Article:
Chicago Footworkology’s “Footwork Frenzy” dance battle took the stage at UMass on Sunday – Massachusetts Daily Collegian

During this footwork frenzy, the only weapons the dancers brought to the fight were their fierce footwork and attitude as they went head-to-head in every style.

Ana Pietrewicz / Daily schoolgirl

The Amherst dancers battled it out Sunday at the Footwork Frenzy all-style sparring event hosted by traveling dance crew, Chicago Footworkology. The event was free for all ages and was held at the University of Massachusetts Totman Gym from 3-6 p.m.

Last week, the dance team took over the music and dance department at UMass Amherst for a four-day lecture and workshop. The series, titled “Werk Related,” explored the multitudes of Chicago Footwork music and dance culture. Eight visiting master artists from Chicago took the stage to share their expertise through classes, performances and panel discussions.

Guest artist Kelli Forman said that Chicago Footwork “is a regional dance style and it has a lineage, and it has a very distinct vocabulary.”

With cultural roots “from Chicago’s African-American community,” she continued, “Over the past 40 years it has developed into a highly technical form of combat.”

Forman’s dance team travels to universities and studios to share the rich history of the art form. Their latest series collaborated with Five College Dance to open events to the entire Amherst dance community.

Sunday’s one-on-one dance battle was open to all ages and dance styles and served as a strong ending to the “Werk Related” series.

As one of three judges in the battle, Forman assessed the contemporary round. She explained that contemporary dance has its own lineage which “sort of developed from modern which developed from ballet, and lately contemporary has incorporated more street dance forms into its quality”. Although contemporary tends to be more studio based than a battle form, it has found its place in this battle of all styles.

Forman added that Shakia Johnson was a judge for “house and hip hop, and that’s from New York. So he has a totally different set of vocabulary. It’s more of a party, not necessarily a battle style, but that’s also it.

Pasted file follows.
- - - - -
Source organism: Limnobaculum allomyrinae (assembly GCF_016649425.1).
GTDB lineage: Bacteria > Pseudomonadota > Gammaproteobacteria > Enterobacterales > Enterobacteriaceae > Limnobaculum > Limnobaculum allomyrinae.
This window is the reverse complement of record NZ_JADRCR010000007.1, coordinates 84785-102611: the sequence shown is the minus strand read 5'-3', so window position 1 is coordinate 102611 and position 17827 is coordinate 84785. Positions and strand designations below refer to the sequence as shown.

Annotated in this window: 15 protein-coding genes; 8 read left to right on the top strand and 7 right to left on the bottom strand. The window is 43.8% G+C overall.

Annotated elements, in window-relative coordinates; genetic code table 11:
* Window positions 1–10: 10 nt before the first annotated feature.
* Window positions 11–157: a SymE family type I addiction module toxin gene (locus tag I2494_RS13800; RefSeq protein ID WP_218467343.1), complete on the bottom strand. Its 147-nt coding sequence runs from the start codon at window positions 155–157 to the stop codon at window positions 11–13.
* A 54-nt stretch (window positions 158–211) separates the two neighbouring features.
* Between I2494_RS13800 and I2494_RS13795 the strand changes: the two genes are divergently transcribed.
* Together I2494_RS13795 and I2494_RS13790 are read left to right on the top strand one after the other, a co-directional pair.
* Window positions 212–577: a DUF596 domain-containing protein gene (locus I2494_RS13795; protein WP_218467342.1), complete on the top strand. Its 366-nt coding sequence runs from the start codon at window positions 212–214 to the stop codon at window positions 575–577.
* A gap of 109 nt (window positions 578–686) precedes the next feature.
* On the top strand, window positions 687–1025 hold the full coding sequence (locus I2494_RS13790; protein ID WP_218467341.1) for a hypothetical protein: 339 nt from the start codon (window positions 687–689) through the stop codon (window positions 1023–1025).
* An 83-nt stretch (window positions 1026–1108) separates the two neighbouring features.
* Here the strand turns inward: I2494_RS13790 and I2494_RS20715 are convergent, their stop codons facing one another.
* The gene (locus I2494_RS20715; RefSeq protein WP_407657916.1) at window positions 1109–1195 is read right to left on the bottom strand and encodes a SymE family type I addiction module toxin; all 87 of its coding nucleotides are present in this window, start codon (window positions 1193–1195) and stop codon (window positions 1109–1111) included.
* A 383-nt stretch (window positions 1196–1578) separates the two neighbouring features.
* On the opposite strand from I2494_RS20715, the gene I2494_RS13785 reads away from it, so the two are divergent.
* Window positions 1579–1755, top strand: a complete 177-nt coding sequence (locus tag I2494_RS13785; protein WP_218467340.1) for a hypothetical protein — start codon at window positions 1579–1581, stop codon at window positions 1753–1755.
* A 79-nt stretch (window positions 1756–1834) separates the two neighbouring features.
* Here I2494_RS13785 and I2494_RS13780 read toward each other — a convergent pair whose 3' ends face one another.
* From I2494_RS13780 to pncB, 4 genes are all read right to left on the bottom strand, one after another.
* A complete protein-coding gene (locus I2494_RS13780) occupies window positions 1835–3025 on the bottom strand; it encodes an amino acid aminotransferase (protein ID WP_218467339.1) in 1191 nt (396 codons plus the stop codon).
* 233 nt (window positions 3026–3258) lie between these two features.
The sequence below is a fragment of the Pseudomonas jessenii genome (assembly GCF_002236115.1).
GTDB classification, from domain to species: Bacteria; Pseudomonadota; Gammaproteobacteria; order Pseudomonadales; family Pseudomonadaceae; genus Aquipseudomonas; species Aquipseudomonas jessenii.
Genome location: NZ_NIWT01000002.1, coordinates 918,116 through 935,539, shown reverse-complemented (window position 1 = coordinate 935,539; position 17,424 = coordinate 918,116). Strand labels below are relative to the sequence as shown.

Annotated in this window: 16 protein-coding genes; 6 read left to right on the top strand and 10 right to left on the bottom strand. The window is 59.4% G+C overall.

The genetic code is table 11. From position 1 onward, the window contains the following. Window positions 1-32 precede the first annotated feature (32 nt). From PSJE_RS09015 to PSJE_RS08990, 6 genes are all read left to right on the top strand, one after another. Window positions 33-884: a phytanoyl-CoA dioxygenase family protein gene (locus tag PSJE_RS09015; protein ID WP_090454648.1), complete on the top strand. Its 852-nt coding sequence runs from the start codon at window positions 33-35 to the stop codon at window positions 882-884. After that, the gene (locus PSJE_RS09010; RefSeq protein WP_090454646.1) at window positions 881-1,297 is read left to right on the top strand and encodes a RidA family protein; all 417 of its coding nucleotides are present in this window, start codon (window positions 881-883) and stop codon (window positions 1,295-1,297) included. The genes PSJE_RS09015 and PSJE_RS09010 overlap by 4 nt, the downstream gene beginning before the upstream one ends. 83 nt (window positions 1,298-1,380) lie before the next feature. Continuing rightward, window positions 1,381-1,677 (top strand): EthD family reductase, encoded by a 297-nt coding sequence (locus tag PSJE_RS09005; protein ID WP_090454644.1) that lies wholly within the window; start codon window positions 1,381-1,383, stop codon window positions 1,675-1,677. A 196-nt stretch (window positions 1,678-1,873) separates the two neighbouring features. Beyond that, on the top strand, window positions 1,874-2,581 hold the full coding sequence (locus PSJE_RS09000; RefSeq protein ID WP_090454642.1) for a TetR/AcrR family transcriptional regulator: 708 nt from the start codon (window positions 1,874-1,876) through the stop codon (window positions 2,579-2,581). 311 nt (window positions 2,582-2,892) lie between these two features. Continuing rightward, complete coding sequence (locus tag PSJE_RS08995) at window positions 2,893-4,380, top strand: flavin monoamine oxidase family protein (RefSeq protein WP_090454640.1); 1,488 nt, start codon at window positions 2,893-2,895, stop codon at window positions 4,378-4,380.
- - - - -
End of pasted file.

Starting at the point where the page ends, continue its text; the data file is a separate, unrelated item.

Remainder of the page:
UMass dance and drama major Cole Ellsworth brought his hip-hop moves to the battle as Johnson watched.

“I sample different hip hop styles to make my movement unique. I also spend a lot of time improvising,” Ellsworth said. He believes it elevates his dance style.

It was Ellsworth’s first battle, similar to many dancers taking the stage. He attended the “Werk Related” series throughout the week, learning some of the best footwork. When Forman invited his class to battle, he jumped at the chance to see the rich history of dance battles he learned come to life.

After experiencing his first battle in the flesh, Ellsworth said, “There was an awful lot of talent on that floor and that’s something I’d love to see more of in and around UMass.” He, along with the rest of the dancers, said they were grateful for the new culture and style the Chicago-based dance team brought to their home.

The Chicago Footwork Dance Battle ended with a tribute to the team’s namesake with a Chicago Footwork competition. This section was judged by one of the founding members of Chicago Footworkology and the president of Creation Japan, Miki Ishizaka.

Ishizaka was born and raised in Japan but pursued her dancing career in the United States. She said: “In 2014, in Los Angeles, I took the class of King Charles, who is my teacher and the founder of my team. It was like my moment of shock. She found her way to Chicago Footwork under the wing of King Charles, who was also the producer and MC for Sunday’s event.

Ishizaka was looking for “dancers to associate the dance style with the music” and to “show respect for the music, the culture and your style” during the Chicago Footwork round.

Forman made his judgments based on similar criteria. The contemporary dancers who caught his attention were “those who have the music and allowed themselves to create on the spot. They also showed technique and really knew their bodies,” she said.

As music is an integral part of Chicago Footwork, dancers of all styles have elevated their footwork in all styles by sitting to the music. A winner has yet to be announced at this time.

Olivia dePunte can be contacted at [email protected]